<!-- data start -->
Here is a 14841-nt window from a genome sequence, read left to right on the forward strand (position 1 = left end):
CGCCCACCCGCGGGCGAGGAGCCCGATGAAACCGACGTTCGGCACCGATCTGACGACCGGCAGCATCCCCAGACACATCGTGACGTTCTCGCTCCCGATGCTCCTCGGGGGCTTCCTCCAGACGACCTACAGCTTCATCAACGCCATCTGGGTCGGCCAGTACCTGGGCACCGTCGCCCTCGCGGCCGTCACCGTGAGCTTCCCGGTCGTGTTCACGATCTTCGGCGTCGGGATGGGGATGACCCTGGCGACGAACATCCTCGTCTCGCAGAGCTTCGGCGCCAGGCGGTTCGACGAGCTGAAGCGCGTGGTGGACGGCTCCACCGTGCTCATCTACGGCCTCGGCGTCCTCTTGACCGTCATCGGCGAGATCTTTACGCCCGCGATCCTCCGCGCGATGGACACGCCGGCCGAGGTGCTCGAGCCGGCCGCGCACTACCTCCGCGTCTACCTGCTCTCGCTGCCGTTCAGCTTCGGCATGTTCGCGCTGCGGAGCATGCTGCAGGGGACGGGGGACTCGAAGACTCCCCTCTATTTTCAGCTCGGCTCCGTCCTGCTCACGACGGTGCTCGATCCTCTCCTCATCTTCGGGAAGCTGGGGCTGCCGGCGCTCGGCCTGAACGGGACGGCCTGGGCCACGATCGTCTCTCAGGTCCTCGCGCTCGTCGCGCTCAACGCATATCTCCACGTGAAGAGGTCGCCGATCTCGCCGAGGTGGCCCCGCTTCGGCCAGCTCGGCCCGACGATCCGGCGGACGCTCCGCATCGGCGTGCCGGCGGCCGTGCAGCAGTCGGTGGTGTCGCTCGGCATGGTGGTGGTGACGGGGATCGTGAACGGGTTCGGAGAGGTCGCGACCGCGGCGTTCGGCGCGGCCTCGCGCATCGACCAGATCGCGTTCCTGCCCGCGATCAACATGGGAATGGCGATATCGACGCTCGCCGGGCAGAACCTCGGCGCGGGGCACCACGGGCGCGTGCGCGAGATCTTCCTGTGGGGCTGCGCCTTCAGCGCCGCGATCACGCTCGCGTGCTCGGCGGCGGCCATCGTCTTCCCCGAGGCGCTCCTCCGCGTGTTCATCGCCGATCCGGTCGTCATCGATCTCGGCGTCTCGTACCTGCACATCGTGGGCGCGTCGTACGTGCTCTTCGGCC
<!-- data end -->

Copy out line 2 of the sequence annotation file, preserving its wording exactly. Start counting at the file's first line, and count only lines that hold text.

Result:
CGCCCACCCGCGGGCGAGGAGCCCGATGAAACCGACGTTCGGCACCGATCTGACGACCGGCAGCATCCCCAGACACATCGTGACGTTCTCGCTCCCGATGCTCCTCGGGGGCTTCCTCCAGACGACCTACAGCTTCATCAACGCCATCTGGGTCGGCCAGTACCTGGGCACCGTCGCCCTCGCGGCCGTCACCGTGAGCTTCCCGGTCGTGTTCACGATCTTCGGCGTCGGGATGGGGATGACCCTGGCGACGAACATCCTCGTCTCGCAGAGCTTCGGCGCCAGGCGGTTCGACGAGCTGAAGCGCGTGGTGGACGGCTCCACCGTGCTCATCTACGGCCTCGGCGTCCTCTTGACCGTCATCGGCGAGATCTTTACGCCCGCGATCCTCCGCGCGATGGACACGCCGGCCGAGGTGCTCGAGCCGGCCGCGCACTACCTCCGCGTCTACCTGCTCTCGCTGCCGTTCAGCTTCGGCATGTTCGCGCTGCGGAGCATGCTGCAGGGGACGGGGGACTCGAAGACTCCCCTCTATTTTCAGCTCGGCTCCGTCCTGCTCACGACGGTGCTCGATCCTCTCCTCATCTTCGGGAAGCTGGGGCTGCCGGCGCTCGGCCTGAACGGGACGGCCTGGGCCACGATCGTCTCTCAGGTCCTCGCGCTCGTCGCGCTCAACGCATATCTCCACGTGAAGAGGTCGCCGATCTCGCCGAGGTGGCCCCGCTTCGGCCAGCTCGGCCCGACGATCCGGCGGACGCTCCGCATCGGCGTGCCGGCGGCCGTGCAGCAGTCGGTGGTGTCGCTCGGCATGGTGGTGGTGACGGGGATCGTGAACGGGTTCGGAGAGGTCGCGACCGCGGCGTTCGGCGCGGCCTCGCGCATCGACCAGATCGCGTTCCTGCCCGCGATCAACATGGGAATGGCGATATCGACGCTCGCCGGGCAGAACCTCGGCGCGGGGCACCACGGGCGCGTGCGCGAGATCTTCCTGTGGGGCTGCGCCTTCAGCGCCGCGATCACGCTCGCGTGCTCGGCGGCGGCCATCGTCTTCCCCGAGGCGCTCCTCCGCGTGTTCATCGCCGATCCGGTCGTCATCGATCTCGGCGTCTCGTACCTGCACATCGTGGGCGCGTCGTACGTGCTCTTCGGCC